I would like to draw your attention to a new video available that details a new lubricious coating called Hydrosleek2. To access the video click on the button below, and enjoy.
Within the presentation, you will find information on coefficient of friction and processing of the coating, both before and after sterilization and aging. In previous posts I have talked about the importance of this sort of data: a company displaying friction data must qualify whether the data is for aged and/or sterilized coating or virgin coating. They must also talk about the nature of the testing that was performed on the coating to obtain the friction data, especially for durability. Recall a study we did on the effects of pinch testing parameters on hydrophilic coatings.
Biocoat, Inc., maker of lubricious HYDAK® hydrophilic coatings introduced three new hydrophilic coatings for medical devices to its classic lineup.
", the new successor to the original HydroSleek
lubricious coating, with improved processing and biocompatibility. "The HydroSleek Kit
" is another variation on the HydroSleek coating, which allows the product to be stored and transported under a wider array of conditions. Third, the "Hydak® T-040 Kit
" is a remake of another classic, Hydak® L-110
, also allowing for wider availability to Asian and European markets.
All of these coatings are based on high molecular weight Hyaluronic Acid (HA). This technology has applications among a range of fields including ophthalmology, urology, cardiology, endoscopy, and neurovascular. HydroSleek coatings have overcome the trade off between lubricity and durability seen in cross-linked coatings. Additionally, HydroSleek involves a heat-cure process so both ID and OD may be coated without the concerns surrounding UV curing.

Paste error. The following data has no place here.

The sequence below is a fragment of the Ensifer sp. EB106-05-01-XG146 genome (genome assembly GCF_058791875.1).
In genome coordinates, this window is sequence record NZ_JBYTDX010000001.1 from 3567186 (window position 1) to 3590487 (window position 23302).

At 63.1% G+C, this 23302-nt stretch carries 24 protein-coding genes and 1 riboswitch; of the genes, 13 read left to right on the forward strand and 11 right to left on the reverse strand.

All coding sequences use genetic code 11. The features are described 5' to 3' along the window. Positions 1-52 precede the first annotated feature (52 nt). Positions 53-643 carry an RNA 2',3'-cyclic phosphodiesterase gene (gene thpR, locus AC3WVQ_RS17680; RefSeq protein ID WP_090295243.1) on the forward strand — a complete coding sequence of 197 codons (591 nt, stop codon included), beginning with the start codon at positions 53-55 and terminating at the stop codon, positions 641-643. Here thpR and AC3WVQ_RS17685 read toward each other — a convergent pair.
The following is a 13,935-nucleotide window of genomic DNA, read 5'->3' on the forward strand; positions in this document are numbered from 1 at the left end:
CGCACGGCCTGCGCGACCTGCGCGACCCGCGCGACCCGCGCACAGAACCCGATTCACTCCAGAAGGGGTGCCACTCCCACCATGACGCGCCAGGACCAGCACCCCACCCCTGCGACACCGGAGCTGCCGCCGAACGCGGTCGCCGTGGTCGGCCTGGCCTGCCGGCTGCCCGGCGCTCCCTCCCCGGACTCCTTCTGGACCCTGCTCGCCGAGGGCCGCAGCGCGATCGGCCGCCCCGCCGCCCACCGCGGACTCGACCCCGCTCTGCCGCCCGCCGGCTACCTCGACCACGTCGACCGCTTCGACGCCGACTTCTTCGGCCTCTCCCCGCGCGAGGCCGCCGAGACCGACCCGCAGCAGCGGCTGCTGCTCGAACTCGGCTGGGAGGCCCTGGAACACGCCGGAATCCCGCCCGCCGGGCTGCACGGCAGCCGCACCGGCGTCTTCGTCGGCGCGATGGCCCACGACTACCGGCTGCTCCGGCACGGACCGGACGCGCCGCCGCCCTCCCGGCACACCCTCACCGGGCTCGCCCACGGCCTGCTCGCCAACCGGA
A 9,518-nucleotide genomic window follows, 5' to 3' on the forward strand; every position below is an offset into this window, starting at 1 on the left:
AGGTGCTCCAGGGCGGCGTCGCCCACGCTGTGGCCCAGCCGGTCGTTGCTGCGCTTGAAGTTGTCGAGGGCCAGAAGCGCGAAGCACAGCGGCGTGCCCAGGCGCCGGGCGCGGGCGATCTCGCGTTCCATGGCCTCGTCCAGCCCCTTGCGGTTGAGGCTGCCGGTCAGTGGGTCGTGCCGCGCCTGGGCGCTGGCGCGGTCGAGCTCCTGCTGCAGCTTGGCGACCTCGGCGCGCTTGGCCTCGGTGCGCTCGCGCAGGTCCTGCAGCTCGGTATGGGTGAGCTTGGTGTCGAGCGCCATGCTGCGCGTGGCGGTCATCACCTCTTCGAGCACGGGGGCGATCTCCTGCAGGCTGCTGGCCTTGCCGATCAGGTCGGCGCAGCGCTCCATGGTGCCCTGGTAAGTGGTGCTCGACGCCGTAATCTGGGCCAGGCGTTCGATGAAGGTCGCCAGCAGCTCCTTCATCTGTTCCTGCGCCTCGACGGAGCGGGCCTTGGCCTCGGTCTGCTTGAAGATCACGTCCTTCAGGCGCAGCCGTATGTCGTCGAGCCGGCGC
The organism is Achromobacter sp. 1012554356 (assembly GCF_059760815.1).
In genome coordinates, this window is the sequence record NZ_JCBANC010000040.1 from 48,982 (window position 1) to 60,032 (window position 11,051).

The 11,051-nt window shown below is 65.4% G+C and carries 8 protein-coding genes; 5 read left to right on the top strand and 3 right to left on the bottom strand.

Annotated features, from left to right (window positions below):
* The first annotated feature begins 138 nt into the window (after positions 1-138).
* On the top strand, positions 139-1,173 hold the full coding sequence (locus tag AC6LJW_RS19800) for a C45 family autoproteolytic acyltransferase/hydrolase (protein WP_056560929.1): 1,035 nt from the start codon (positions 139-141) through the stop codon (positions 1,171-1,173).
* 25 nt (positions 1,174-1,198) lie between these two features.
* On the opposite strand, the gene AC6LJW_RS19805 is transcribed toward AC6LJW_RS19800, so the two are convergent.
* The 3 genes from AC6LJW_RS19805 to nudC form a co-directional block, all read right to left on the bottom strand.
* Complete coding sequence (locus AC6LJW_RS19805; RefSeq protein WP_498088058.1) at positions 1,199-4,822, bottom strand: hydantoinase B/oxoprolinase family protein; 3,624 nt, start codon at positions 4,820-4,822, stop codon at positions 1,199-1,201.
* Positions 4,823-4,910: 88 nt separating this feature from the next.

These new products will act as Biocoat's front line solution to medical device firms seeking to reduce surface friction for their devices. Each of these new products possesses the same beneficial characteristics of the family of HYDAK® coatings, plus advancements device manufacturers have requested.
For further comments or questions, email Dr. Josh Simon, Senior Product Manager at jsimon at biocoat dot com.
An archive of the webinar we recently announced on hydrophilic and hydrophobic coatings is now available to everyone for download. Please stop by and grab the file and listen to it.
Click here to download the hydrophilic coatings webinar.
The webinar was sponsored by Biocoat and Specialty Coating Systems. Half of the presentation by Josh Simon is actually about hydrophilic coatings and the second half by Lonny Wolgemuth talks about hydrophobic coatings. Remember, hydrophilic means "water loving". Hydrophobic means "water fearing". The webinar sets the record straight on which is which and why you would want to use some in specific applications.
For both coatings, lubricity is discussed, i.e. how slippery they are respectively, as well as some basic mechanical properties and medical device applications.
All in all, I am told this is a pretty good overview of coatings, and it is a nice place to start if you are just beginning your research on this area for possible future products or medical devices.
Now that I am back from the west coast and have had a chance to dig out from the mountain of work waiting for me when I got back, I can reflect on how the show went. In a word: outstanding. The traffic at our booth was quite good. We actually saw a 50% jump in leads from last year, which is amazing since this has always been the
biggest lead generating show for us out of all of them to begin with. With some trepidation, I can venture to guess that the economy is on the road to recovery, although the medical sector never did that badly even in the worst years, 2008 and 2009. If you are low on cash, you may forego that dinner and that movie, but if you have chest pains, you don't forego that visit to the doctor. Right?
Another reason why I like this show is it gives me a chance to visit with my hydrophilic coatings "family", that somewhat incestuous tightly-knit group of competitors which all sell hydrophilic coatings among other things. It was good to see everyone again and to meet some people with whom I have not yet had the pleasure. My impression is that this business suffers a little bit from ADD in that few companies make their living only from hydrophilic coatings. (Perhaps because that is tough to do when the revenue from them can be small at times. Even my own company dabbles in the fertility industry.) All of these companies do hydrophilic coatings.... and something else. It is fascinating to see what their other ventures are: plasma treatment, biomaterials development, chemicals, contract manufacturing, contract manufacturing equipment, and others.